‘House of the Dragon’ Season 2, Episode 3 Recap: Let’s Talk

‘House of the Dragon’ Season 2, Episode 3 Recap: Let’s Talk

Did Alicent truly believe that Viserys was talking about their son? Or was that merely what she wished to believe? (As important, should a drama hinge its central conflict on the kind of verbal mix-up better suited to a sitcom? Answering that is, at this advanced stage, perhaps beyond the scope of this recap.)

The daring stealth mission in which Rhaenyra sneaks back into King’s Landing (with Mysaria’s help) to force a one-on-one meeting with her frenemy of frenemies clears all this up. Alicent really believes Viserys wanted Aegon. For her part, Rhaenyra really believes Alicent really believes it. But once the dowager queen mentions the Conqueror’s “Song of Ice and Fire,” Rhaenyra figures out what went wrong and offers a clarification … which Alicent refuses to heed, although she seems to know in her heart that it is true.

So there you have it: The war will proceed because Team Green’s captain can’t handle the truth. Alicent’s refusal to change course undoes not only Rhaenyra’s peacekeeping efforts — and Princess Rhaenys’s before that — but also her own. The fan discourse about this ought to be fun, according to certain definitions of “fun,” anyway.

More than clearing up the wacky mix-up at the heart of it all, though, the scene’s primary value is in reuniting the actors Olivia Cooke and Emma D’Arcy. Their chemistry is as natural and compelling as that of any two performers on television. Their characters’ energies feel as entangled as the dueling dragons in the show’s Season 2 logo; watching them tear and pull at each other leads to results just as combustible. Quibble if you will with Rhaenyra’s rashness in seeking an unprotected audience with the Queen in King’s Landing. But adding this scene, which isn’t in the book, made for a better show.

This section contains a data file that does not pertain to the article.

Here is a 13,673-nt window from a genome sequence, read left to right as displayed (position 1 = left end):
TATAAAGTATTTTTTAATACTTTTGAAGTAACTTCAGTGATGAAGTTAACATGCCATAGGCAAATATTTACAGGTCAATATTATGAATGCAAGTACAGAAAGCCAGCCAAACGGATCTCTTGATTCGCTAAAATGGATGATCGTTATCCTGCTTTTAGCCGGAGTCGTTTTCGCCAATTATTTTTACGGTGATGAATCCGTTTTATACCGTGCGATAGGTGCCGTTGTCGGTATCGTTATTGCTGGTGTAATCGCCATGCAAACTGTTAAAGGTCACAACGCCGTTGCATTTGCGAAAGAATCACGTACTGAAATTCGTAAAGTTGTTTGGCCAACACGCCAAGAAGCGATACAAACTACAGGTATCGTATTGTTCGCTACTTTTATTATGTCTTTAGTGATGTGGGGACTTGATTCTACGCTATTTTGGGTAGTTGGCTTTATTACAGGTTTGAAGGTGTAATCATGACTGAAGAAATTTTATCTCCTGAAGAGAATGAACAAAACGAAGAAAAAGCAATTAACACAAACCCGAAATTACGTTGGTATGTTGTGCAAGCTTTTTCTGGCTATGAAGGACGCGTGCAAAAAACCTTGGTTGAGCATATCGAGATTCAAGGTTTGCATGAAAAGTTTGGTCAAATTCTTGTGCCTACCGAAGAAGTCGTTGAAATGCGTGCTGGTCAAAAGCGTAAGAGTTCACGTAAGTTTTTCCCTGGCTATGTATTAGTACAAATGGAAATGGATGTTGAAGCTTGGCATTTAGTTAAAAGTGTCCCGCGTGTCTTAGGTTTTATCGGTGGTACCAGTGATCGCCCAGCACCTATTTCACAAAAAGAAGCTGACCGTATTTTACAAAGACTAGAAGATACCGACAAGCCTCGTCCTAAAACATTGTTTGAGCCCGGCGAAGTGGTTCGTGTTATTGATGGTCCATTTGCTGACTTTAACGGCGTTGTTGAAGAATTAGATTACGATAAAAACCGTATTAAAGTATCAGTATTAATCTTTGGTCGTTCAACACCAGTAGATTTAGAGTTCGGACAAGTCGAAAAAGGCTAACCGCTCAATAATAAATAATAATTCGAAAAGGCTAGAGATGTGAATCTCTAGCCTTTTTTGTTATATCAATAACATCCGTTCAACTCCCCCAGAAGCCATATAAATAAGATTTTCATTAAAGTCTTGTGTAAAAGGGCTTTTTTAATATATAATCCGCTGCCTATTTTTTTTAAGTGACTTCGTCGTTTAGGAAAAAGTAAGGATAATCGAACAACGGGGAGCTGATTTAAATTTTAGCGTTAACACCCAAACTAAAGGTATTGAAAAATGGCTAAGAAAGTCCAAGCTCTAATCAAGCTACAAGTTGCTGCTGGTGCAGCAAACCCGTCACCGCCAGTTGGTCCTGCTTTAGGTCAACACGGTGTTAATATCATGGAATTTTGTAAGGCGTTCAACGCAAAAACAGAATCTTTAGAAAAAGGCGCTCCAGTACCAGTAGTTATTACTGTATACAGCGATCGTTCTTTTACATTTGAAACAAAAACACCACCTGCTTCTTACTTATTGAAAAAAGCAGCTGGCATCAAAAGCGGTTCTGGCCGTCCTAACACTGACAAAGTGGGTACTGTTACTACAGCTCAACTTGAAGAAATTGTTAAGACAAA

While Rhaenyra and Alicent strive to keep the peace, though, the men surrounding them fight for the opposite. Rhaenyra’s Black Council, made up primarily of minor lords scared to lose what little power they have, pushes for an attack right away. Her estranged husband, Daemon, flies straight for the moldering ruins of Harrenhal, key to the important Riverlands region. He is greeted by a pragmatic castellan, Sir Simon Strong (Simon Russell Beale), who hands the castle over to him without a fight, and a mysterious servant, Alys Rivers (Gayle Rankin), who tells him that Harrenhal is the place where he will die. You win some, you lose some, I guess.

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